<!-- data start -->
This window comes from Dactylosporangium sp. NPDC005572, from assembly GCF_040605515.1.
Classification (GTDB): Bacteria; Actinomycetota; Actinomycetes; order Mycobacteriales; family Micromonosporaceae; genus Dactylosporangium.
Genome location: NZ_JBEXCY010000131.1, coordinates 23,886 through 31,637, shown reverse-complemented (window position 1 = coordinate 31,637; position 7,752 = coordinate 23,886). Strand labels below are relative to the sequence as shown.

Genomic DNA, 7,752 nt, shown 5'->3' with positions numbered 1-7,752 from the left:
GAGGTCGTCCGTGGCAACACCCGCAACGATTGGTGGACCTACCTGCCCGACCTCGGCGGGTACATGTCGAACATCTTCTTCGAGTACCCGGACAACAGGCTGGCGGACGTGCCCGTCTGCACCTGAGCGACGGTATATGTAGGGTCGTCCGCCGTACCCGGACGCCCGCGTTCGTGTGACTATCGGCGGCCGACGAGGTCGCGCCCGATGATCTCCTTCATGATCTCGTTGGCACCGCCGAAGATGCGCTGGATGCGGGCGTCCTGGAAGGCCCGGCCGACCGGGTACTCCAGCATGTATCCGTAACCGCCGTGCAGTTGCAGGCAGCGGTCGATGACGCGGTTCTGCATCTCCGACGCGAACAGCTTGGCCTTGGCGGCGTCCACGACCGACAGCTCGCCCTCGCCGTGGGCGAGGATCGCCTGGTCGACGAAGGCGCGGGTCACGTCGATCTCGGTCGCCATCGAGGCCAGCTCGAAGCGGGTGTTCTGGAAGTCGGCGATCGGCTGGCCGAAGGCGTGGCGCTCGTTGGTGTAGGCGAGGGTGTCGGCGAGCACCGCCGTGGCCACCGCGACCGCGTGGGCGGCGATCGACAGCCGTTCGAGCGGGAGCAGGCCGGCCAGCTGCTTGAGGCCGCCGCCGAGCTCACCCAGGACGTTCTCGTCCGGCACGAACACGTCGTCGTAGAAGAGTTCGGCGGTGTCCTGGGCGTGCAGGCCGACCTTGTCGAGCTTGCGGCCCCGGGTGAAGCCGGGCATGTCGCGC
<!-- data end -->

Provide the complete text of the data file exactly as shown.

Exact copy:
This window comes from Dactylosporangium sp. NPDC005572, from assembly GCF_040605515.1.
Classification (GTDB): Bacteria; Actinomycetota; Actinomycetes; order Mycobacteriales; family Micromonosporaceae; genus Dactylosporangium.
Genome location: NZ_JBEXCY010000131.1, coordinates 23,886 through 31,637, shown reverse-complemented (window position 1 = coordinate 31,637; position 7,752 = coordinate 23,886). Strand labels below are relative to the sequence as shown.

Genomic DNA, 7,752 nt, shown 5'->3' with positions numbered 1-7,752 from the left:
GAGGTCGTCCGTGGCAACACCCGCAACGATTGGTGGACCTACCTGCCCGACCTCGGCGGGTACATGTCGAACATCTTCTTCGAGTACCCGGACAACAGGCTGGCGGACGTGCCCGTCTGCACCTGAGCGACGGTATATGTAGGGTCGTCCGCCGTACCCGGACGCCCGCGTTCGTGTGACTATCGGCGGCCGACGAGGTCGCGCCCGATGATCTCCTTCATGATCTCGTTGGCACCGCCGAAGATGCGCTGGATGCGGGCGTCCTGGAAGGCCCGGCCGACCGGGTACTCCAGCATGTATCCGTAACCGCCGTGCAGTTGCAGGCAGCGGTCGATGACGCGGTTCTGCATCTCCGACGCGAACAGCTTGGCCTTGGCGGCGTCCACGACCGACAGCTCGCCCTCGCCGTGGGCGAGGATCGCCTGGTCGACGAAGGCGCGGGTCACGTCGATCTCGGTCGCCATCGAGGCCAGCTCGAAGCGGGTGTTCTGGAAGTCGGCGATCGGCTGGCCGAAGGCGTGGCGCTCGTTGGTGTAGGCGAGGGTGTCGGCGAGCACCGCCGTGGCCACCGCGACCGCGTGGGCGGCGATCGACAGCCGTTCGAGCGGGAGCAGGCCGGCCAGCTGCTTGAGGCCGCCGCCGAGCTCACCCAGGACGTTCTCGTCCGGCACGAACACGTCGTCGTAGAAGAGTTCGGCGGTGTCCTGGGCGTGCAGGCCGACCTTGTCGAGCTTGCGGCCCCGGGTGAAGCCGGGCATGTCGCGC